Nearly a decade ago, GRAMMY award-winning artist Alicia Keys released her absolute banger “Girl on Fire.” (You know, the one that’s going to be stuck in your head for the next week.) Now, Keys, with the help of Andrew Weiner, has adapted her hit song into a graphic novel by the same name.
Girl on Fire follows Lolo Wright, 14. For the most part, she lives a typical life with family drama to match. But when a case of mistaken identity leads a cop to pull a gun on her brother, James, Lolo unleashes powers she didn’t know she had, turning her world upside down. And not necessarily for good. Soon, a dangerous dealer in her neighborhood named Skin learns about Lolo and wants to recruit her. Lolo, however, won’t be used. So, she decides to take a stand to protect her family and her neighborhood — with a few surprises along the way.
First things first, Keys and Weiner do an excellent job establishing their characters. From page 1, readers get a sense of the Wright family’s dynamic. They’re instantly lovable, and readers will quickly invest in their story as a whole and as individuals. As the protagonist, Lolo stands well on her own. Readers will love rooting for this character. Pre-powers, readers get a sense of how Lolo navigates her world and how she fits into her different environments. She’s a bright, young teen who undoubtedly has an equally bright future ahead of her, even if it takes her a little while to see it. Her growth throughout the story is steady and organic. Despite the scary circumstances she quickly finds herself facing, Lolo never backs down.
Readers also meet a character who grows into his own power — Michael, aka Runt. Similar to Lolo, Michael finds himself facing his own set of challenges, largely due to the menacing Skin. Unlike Lolo, Michael believes he has no other option. While Michael offers a stark contrast to Lolo, the two also hold parallels to one another. Lolo quickly learns that, somehow, she’s connected to Michael. This discovery adds a riveting element to the story to keep the pages turning. It also emphasizes how people can discover their potential in different environments. Obviously, Michael’s is not the ideal. Still, he, too, learns to stand up for himself and fight for what he deserves.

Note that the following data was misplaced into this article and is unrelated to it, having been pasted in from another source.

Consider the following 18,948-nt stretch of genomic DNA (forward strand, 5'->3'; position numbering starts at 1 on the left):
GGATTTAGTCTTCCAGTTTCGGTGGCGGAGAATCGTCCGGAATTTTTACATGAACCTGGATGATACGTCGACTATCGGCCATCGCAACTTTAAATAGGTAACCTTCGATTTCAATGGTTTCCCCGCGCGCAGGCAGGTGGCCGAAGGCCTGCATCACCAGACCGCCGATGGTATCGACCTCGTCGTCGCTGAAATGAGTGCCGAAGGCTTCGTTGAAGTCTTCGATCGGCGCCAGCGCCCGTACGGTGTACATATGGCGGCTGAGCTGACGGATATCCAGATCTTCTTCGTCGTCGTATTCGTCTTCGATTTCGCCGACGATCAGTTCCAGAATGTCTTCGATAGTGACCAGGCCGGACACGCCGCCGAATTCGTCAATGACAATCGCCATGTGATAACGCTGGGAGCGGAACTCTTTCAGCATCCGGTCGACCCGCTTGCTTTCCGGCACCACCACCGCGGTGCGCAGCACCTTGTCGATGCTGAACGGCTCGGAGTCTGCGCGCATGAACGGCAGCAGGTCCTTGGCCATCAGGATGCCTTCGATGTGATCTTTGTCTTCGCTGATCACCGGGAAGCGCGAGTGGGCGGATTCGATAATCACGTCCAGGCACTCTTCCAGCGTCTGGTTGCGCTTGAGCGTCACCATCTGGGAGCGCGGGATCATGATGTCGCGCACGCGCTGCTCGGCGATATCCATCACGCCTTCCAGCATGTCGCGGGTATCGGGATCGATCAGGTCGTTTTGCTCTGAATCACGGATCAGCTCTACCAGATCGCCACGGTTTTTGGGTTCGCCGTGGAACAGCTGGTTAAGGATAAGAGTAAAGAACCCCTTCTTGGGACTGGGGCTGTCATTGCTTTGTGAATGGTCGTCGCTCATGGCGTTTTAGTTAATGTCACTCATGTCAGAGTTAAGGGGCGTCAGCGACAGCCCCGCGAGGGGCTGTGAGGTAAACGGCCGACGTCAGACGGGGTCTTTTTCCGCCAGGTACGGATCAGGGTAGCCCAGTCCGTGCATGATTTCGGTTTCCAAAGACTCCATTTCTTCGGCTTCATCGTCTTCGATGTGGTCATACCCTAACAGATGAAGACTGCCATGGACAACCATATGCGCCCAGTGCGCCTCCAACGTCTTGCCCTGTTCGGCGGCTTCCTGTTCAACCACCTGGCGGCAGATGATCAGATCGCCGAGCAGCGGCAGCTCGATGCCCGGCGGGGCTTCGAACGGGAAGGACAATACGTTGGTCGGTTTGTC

I was also intrigued by how Keys and Weiner broach the story’s content overall and with smaller character vignettes. While readers primarily follow Lolo, they also get glimpses of other characters’ lives — especially Lolo’s father, James, and Michael. It allows them to connect more with each character. Along with being insightful glances, each non-Lolo centric scene eventually ties back into the story in a cohesive manner. Keys and Weiner don’t shy away from the dark stuff, either. They show readers how Lolo and her family struggle with Lolo’s mother leaving them. Similarly, readers gain some understanding about Michael’s own challenges and why he works for Skin. Both perspectives drive and inform the story. And, thankfully, don’t appear quite as bleak as they present.
Girl on Fire is an engaging story bursting with heart and emotion. Keys and Weiner boldly tackle difficult subject matter that skillfully balances both reality and fantasy. The beautiful art created by Brittney Williams and the art team bring visuals that will further immerse readers. Lolo reminds readers about the power of finding your voice and using it for good. Her story is an empowering one, and one that will embolden readers — especially young teen girls like Lolo — in whatever aspects of their lives they need it most.
Girl on Fire releases on March 1. Pre-order your copy here.